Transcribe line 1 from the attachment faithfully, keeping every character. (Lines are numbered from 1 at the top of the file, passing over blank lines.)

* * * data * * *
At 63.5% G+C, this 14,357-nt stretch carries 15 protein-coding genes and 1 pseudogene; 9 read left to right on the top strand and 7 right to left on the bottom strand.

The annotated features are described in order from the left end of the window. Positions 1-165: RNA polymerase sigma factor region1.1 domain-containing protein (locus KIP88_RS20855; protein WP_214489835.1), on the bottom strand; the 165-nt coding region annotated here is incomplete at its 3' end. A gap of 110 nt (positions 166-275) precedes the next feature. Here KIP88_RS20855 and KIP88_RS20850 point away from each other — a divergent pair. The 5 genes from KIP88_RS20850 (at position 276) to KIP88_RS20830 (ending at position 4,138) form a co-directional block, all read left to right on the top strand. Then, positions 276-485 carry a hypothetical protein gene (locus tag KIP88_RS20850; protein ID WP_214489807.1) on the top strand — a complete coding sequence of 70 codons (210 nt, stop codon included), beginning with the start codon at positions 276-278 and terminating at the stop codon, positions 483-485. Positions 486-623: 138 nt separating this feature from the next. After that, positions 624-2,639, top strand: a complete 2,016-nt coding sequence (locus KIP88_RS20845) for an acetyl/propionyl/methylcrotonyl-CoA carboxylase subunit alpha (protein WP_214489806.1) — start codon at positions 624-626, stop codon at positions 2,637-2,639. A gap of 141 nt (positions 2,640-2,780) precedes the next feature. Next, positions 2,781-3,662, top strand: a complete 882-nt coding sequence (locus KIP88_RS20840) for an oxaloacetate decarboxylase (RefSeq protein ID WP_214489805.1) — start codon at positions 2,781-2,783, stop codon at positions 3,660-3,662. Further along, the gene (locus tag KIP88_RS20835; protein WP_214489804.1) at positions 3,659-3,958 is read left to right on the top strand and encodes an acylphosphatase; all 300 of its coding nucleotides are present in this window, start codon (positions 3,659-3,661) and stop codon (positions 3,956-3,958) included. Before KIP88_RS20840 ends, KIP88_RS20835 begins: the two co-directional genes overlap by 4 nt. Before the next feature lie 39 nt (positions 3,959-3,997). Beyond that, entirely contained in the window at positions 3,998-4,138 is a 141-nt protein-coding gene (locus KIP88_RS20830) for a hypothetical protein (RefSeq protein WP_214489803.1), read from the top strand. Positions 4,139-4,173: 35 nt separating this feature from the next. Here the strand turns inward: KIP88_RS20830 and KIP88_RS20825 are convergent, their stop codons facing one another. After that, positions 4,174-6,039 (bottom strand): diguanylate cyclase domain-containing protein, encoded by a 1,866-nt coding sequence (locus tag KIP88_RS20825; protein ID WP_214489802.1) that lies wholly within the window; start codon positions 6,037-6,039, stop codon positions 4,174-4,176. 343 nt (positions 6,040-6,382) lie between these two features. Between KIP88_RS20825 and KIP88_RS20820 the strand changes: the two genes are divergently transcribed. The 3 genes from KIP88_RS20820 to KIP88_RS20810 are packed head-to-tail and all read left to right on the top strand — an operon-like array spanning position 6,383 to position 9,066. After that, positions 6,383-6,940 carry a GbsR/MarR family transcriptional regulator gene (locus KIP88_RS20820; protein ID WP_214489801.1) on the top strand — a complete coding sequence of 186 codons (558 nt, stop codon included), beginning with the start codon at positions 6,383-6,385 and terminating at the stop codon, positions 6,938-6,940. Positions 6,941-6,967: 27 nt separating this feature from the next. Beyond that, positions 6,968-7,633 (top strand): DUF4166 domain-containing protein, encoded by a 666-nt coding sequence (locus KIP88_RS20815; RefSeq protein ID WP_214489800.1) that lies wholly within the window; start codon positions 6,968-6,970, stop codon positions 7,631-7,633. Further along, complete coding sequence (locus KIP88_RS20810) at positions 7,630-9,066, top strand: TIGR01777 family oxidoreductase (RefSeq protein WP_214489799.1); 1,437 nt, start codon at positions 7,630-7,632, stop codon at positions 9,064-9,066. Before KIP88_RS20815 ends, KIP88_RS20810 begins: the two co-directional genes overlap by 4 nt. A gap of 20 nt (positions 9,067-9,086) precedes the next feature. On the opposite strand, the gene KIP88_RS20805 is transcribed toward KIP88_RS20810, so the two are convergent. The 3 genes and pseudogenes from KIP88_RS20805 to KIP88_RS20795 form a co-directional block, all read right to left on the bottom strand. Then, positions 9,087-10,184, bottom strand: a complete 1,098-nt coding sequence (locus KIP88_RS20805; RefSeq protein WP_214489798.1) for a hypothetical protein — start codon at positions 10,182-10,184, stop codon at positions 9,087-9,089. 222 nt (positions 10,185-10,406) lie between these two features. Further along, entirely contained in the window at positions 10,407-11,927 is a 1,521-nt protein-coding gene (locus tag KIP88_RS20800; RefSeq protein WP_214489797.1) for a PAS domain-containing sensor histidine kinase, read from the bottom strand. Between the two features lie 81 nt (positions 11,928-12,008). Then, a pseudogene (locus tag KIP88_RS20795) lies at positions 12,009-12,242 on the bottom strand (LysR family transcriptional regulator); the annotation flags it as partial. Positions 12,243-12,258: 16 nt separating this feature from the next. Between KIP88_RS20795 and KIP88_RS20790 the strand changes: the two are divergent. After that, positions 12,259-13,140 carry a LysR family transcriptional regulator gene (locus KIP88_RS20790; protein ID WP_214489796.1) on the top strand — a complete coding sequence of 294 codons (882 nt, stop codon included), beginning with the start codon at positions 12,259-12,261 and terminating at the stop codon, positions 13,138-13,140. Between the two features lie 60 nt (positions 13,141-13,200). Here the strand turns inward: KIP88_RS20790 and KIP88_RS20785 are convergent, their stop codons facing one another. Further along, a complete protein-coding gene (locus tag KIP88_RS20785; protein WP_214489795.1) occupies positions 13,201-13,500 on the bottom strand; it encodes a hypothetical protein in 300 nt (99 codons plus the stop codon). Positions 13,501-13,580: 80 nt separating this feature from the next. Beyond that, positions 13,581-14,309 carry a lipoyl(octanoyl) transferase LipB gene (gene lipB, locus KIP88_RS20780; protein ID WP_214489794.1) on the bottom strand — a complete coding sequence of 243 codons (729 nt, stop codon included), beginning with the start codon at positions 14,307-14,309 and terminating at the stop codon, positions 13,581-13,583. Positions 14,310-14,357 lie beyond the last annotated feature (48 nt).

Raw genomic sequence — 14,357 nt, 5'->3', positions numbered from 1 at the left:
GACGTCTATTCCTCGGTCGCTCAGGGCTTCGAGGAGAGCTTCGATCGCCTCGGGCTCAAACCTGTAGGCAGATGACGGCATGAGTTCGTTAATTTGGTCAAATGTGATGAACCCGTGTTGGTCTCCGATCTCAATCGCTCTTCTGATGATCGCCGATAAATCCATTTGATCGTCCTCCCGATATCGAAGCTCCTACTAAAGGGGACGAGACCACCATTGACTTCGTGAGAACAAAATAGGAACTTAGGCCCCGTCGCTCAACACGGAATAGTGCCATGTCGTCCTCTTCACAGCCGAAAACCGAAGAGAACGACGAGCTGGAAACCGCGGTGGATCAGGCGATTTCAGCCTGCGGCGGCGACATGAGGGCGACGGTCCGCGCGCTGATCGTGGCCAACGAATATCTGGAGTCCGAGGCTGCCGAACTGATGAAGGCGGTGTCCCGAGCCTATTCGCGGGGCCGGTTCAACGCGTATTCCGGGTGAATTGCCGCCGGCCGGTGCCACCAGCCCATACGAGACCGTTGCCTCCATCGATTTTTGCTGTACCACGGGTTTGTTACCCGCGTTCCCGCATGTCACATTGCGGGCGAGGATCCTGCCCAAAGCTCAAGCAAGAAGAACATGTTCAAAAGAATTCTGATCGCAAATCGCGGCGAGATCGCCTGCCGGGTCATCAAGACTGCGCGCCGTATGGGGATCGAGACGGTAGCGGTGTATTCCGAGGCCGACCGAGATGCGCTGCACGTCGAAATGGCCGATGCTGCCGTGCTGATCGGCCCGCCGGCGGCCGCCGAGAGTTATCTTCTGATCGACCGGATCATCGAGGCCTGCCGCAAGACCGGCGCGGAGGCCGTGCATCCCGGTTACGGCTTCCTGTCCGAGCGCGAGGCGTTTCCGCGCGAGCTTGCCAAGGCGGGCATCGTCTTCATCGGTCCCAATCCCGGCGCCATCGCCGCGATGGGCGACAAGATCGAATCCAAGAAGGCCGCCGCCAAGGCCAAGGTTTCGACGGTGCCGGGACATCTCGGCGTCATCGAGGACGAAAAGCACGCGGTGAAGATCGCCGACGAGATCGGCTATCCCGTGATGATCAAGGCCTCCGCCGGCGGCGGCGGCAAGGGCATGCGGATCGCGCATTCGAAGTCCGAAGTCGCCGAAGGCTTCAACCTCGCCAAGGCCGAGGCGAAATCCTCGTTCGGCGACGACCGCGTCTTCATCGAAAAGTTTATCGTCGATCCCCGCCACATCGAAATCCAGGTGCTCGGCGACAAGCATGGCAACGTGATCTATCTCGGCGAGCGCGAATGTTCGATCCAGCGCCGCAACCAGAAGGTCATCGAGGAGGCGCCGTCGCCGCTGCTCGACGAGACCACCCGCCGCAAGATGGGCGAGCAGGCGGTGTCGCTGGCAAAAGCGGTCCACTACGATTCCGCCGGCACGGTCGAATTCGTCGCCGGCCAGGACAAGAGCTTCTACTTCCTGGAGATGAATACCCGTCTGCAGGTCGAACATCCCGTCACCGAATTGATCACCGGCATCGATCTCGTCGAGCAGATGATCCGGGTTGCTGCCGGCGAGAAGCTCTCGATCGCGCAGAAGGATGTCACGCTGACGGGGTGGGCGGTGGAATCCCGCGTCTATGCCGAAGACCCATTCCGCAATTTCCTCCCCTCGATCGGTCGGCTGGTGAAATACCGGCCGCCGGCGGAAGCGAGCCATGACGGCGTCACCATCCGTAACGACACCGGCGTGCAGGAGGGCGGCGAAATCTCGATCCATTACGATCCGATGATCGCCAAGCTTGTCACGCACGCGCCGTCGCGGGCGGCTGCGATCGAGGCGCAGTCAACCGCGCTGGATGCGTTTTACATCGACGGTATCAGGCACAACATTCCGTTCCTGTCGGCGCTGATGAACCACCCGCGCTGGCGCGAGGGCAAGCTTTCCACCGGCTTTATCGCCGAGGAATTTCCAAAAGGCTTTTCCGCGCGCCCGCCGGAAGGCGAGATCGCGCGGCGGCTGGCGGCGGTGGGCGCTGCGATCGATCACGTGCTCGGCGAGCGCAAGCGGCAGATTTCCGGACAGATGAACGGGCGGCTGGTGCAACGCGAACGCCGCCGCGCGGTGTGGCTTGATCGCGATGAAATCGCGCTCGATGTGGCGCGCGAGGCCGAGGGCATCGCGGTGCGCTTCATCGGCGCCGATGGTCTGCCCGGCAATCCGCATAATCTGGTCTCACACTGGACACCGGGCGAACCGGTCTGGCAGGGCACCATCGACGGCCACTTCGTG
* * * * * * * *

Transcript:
At 63.5% G+C, this 14,357-nt stretch carries 15 protein-coding genes and 1 pseudogene; 9 read left to right on the top strand and 7 right to left on the bottom strand.